Combining insights from observation, experimentation, and theory, The Origin, Expansion, and Demise of Plant Species offers a broad overview of species as dynamic entities that arise, have unique evolutionary histories, and ultimately go extinct. It begins with a review of species concepts and the exposition of a new concept; it then addresses plant speciation, the expansion of species from their narrow centers of origin, intraspecific differentiation, and contact zones between differentiated population systems. Special attention is given to the breakdown of cohesion among populations by reproductive and spatial barriers.
Also discussed in this book are the ecological and genetic properties of small populations and fragmented population systems, highlighting the role of hybridization in the demise of species. It finally explores the longevity of species and the tempo of diversification, contrasting different groups of plants in these respects as well as in rates of chromosomal differentiation.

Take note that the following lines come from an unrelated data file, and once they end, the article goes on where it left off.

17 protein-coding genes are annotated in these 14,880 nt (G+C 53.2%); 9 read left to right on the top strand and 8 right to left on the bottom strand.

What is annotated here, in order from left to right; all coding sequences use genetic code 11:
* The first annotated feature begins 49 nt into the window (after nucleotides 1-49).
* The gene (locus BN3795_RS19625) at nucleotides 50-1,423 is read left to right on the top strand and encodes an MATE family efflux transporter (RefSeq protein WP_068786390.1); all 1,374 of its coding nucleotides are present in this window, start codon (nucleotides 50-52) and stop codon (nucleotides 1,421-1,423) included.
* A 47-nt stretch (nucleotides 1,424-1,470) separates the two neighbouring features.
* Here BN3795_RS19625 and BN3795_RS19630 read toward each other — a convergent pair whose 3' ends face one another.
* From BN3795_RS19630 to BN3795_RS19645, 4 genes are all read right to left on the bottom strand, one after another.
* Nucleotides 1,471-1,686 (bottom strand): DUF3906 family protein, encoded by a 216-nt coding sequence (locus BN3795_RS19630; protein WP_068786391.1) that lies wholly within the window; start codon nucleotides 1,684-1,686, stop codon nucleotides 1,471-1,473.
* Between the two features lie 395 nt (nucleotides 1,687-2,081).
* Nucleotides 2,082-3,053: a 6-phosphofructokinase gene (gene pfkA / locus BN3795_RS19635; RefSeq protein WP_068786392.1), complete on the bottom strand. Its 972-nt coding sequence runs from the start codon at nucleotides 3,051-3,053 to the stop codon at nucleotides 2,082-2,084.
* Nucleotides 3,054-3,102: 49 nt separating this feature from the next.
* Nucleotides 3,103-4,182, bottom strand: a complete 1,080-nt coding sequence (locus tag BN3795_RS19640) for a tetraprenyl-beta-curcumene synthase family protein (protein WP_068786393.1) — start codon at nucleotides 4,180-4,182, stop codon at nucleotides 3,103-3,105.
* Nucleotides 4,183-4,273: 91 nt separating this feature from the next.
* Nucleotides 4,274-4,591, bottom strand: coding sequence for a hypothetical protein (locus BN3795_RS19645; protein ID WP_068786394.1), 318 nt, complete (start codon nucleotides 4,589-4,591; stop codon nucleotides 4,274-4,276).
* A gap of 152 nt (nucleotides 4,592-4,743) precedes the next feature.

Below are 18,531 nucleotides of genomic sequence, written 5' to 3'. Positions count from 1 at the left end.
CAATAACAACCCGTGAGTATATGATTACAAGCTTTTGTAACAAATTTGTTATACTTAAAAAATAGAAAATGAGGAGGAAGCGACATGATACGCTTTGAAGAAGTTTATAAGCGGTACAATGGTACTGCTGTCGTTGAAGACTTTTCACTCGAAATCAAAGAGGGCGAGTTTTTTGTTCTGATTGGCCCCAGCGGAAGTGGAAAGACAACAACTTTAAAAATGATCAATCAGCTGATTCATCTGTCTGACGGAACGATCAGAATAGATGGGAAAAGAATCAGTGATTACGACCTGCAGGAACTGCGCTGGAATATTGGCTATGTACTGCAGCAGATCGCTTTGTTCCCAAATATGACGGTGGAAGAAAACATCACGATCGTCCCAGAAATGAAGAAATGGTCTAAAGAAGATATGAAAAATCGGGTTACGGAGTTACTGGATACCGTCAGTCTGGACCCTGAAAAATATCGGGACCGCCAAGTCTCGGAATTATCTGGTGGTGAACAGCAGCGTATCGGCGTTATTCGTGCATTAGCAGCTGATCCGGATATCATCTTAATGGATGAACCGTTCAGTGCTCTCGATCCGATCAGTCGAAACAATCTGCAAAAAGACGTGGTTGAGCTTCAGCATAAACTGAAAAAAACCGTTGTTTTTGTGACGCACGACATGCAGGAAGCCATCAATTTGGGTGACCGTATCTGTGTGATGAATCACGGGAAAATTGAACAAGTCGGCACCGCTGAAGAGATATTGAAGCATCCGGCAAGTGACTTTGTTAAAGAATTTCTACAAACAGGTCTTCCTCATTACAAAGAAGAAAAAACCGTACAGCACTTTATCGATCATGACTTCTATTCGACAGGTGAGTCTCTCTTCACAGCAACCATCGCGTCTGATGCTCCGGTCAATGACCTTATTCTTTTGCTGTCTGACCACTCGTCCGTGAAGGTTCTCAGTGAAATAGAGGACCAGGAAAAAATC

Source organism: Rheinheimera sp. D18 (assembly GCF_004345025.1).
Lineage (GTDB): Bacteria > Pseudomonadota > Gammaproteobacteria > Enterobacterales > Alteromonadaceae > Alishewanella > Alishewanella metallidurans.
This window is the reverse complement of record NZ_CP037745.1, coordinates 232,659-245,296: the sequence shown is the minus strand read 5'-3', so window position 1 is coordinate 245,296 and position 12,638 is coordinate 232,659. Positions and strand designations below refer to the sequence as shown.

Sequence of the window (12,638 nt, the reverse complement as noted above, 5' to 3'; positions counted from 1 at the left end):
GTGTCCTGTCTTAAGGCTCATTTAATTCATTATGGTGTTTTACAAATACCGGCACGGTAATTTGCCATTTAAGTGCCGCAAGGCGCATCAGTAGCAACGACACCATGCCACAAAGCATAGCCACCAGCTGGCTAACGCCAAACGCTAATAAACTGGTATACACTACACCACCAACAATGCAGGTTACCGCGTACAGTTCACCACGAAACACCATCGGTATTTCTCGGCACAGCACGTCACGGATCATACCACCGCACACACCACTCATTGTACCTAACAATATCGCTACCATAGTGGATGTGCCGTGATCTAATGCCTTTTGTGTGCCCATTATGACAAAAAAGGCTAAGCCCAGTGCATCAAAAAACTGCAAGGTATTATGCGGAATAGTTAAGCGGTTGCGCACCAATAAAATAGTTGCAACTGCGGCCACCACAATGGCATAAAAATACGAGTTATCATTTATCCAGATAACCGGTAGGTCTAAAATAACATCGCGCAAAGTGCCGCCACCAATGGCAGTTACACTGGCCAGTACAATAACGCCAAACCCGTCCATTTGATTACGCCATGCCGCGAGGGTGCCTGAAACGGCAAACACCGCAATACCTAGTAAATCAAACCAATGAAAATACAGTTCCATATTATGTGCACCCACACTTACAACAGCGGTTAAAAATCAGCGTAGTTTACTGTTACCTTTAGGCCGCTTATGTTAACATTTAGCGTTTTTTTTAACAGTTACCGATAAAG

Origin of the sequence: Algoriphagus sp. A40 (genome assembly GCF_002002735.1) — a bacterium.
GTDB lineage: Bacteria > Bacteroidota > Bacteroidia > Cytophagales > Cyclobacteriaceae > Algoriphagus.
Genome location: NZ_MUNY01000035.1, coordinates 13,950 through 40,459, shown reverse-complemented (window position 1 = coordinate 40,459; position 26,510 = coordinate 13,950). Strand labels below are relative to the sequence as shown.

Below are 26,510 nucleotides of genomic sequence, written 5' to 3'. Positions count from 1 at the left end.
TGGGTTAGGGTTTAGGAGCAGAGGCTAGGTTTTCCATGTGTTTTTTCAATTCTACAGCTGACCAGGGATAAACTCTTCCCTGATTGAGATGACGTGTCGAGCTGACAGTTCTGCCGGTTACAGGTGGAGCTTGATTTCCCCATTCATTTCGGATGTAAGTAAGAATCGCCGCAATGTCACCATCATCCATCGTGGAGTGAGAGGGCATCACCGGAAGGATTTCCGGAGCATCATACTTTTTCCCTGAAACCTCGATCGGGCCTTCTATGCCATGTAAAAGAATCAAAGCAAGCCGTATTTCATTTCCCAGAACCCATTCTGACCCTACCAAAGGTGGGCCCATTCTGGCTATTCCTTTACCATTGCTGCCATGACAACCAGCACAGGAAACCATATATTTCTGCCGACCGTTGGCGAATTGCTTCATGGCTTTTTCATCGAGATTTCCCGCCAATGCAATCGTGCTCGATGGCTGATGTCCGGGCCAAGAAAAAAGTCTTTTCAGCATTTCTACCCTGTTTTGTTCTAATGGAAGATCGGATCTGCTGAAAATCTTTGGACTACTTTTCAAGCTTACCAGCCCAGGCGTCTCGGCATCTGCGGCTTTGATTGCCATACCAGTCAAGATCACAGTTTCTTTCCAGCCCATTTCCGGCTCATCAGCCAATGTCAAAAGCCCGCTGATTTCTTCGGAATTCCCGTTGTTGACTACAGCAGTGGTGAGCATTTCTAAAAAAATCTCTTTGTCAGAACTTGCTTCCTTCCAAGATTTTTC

This book provides a new synthesis of evolutionary biology and ecology. It examines species from their origins, then follows them through their expansion, differentiation and loss of cohesion, and decline and extinction. The stages in the lives of species are viewed through ecological and genetic theory, and topics typically addressed independently are woven into a continuous fabric.
As the first synthetic treatment of the stages through which plant species pass, this book should be very useful for botanists, evolutionary biologists, and conservation biologists, as well as all broadly curious students of the biological sciences.